Worner: says change is possible, but it’s “time to get real.”
CEO of Seven West Media, Tim Worner, wants to counter perception that the TV Network is opposed to all media reform.
In a statement this afternoon, Worner said Seven West is open to reform but wants to see the detail of any legislation.
“Seven has been incorrectly characterised as being against any change,” Worner said. “We have consistently said we are open to media reform but we want to see the entire package of proposed legislation.”
The declaration comes after the media company previously ran its own regional ad campaign aimed at undermining a push by regional television networks Prime, WIN and Southern Cross Austereo (SCA) to force media reform back on the political agenda.
The ad campaign, which was run in regional Queensland mid-last year, accused the rival TV networks of “bullying”, criticised them for threatening regional newsroom closures and of using viewers as “pawns” before urging viewers to contact their local MP and “tell them to leave TV laws alone.”
Worner today shifted his previous rhetoric from criticism of the regional networks to one of being open to reform, so long as TV licence fee reductions were included in the wider package of reform.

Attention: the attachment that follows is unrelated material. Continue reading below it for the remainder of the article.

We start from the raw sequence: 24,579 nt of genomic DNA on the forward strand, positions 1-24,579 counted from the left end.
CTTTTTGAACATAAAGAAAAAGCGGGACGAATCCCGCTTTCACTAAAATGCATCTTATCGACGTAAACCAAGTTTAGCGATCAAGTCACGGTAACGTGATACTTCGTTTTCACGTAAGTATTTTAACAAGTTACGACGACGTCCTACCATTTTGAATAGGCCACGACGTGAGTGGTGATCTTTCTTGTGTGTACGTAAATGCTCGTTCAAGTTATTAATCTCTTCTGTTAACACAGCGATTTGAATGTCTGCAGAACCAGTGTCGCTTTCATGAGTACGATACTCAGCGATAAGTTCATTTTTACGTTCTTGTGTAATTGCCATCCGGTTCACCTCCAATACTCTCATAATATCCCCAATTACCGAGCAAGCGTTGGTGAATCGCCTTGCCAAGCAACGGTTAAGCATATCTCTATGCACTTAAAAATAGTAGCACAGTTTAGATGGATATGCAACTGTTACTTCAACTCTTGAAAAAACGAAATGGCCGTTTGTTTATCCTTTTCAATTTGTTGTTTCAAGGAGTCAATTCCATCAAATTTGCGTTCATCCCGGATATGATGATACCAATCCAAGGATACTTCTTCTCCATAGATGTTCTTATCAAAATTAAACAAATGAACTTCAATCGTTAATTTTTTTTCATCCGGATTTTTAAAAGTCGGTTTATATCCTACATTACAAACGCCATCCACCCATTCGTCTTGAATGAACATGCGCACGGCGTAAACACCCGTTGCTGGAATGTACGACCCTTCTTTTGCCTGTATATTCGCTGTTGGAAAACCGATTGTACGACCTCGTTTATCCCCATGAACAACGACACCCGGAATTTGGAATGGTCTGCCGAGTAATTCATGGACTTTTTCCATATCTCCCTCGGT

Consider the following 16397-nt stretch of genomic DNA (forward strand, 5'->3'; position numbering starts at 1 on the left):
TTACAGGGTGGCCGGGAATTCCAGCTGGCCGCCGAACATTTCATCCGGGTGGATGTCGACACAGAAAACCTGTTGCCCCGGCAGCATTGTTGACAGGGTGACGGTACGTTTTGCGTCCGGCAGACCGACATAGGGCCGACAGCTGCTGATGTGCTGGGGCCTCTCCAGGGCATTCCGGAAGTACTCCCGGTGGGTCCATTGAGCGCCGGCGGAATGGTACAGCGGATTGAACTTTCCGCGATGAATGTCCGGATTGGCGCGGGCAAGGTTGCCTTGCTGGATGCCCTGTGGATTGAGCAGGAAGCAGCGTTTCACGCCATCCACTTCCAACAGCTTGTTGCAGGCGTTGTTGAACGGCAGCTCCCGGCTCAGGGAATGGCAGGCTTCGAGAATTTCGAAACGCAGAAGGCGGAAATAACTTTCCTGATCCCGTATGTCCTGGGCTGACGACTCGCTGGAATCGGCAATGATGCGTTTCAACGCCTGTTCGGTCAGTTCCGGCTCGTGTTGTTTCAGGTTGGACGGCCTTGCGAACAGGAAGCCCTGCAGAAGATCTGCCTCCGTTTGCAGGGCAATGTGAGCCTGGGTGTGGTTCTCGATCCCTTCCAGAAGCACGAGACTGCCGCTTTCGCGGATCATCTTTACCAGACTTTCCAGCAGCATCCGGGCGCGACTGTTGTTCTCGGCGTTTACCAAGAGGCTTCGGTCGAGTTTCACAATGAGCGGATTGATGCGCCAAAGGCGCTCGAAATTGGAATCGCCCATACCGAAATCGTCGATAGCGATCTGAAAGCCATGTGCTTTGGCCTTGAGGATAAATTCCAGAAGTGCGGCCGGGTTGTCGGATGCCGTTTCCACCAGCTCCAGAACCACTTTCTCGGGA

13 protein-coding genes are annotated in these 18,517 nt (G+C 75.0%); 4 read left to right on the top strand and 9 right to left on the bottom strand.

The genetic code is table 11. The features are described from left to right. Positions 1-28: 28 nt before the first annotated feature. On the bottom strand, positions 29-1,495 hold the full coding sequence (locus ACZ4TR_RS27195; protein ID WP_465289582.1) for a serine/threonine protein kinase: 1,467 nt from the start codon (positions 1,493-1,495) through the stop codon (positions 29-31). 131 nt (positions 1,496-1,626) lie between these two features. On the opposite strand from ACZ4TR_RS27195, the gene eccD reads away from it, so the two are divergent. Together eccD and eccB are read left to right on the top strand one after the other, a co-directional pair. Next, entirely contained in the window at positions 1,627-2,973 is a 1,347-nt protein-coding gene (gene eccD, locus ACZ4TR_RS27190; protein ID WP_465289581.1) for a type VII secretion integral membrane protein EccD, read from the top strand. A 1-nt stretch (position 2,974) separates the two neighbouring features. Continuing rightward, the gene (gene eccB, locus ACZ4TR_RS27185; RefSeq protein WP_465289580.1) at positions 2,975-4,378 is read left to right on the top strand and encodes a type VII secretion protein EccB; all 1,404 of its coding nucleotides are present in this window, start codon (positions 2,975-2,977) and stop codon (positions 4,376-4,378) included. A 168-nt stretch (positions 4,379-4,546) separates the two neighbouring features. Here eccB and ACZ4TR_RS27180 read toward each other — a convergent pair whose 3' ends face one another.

“We have definitely said that we see changes to media ownership rules as less of a priority than some of our industry colleagues,” said Worner.
“It’s certainly open to others to view things differently but what we are concerned to ensure is that a focus on these changes does not eclipse a major reform to licence fees that is critical to help the entire industry become more competitive with global players who have found they can march in and do what they like.”
The declaration comes the same day Minister for Communications Mitch Fifield signalled that the Coalition is open to further cut licence fees for broadcasters in the upcoming budget. A declaration warmly received by both FreeTV Australia and Commercial Radio Australia.
Worner also claimed that the TV network, which posted a $1.8bn loss on the back of a $2.1bn write-down in the value of its TV licences and goodwill last year, would struggle to maintain its current levels of TV production unless the fees were reduced.
“Seven has a huge production slate but we simply won’t be able to keep up that level of Australian production if we have to pay exorbitant licence fees.
“And we need to be able to continue to invest in transforming our business for the digital future,” he said.
“We invest heavily and employ thousands of people on Australian productions. Most global multinationals we are competing with don’t pay tax, don’t support the Australian production sector and don’t provide a safe and regulated environment for Australians to access content. It is time to get real.”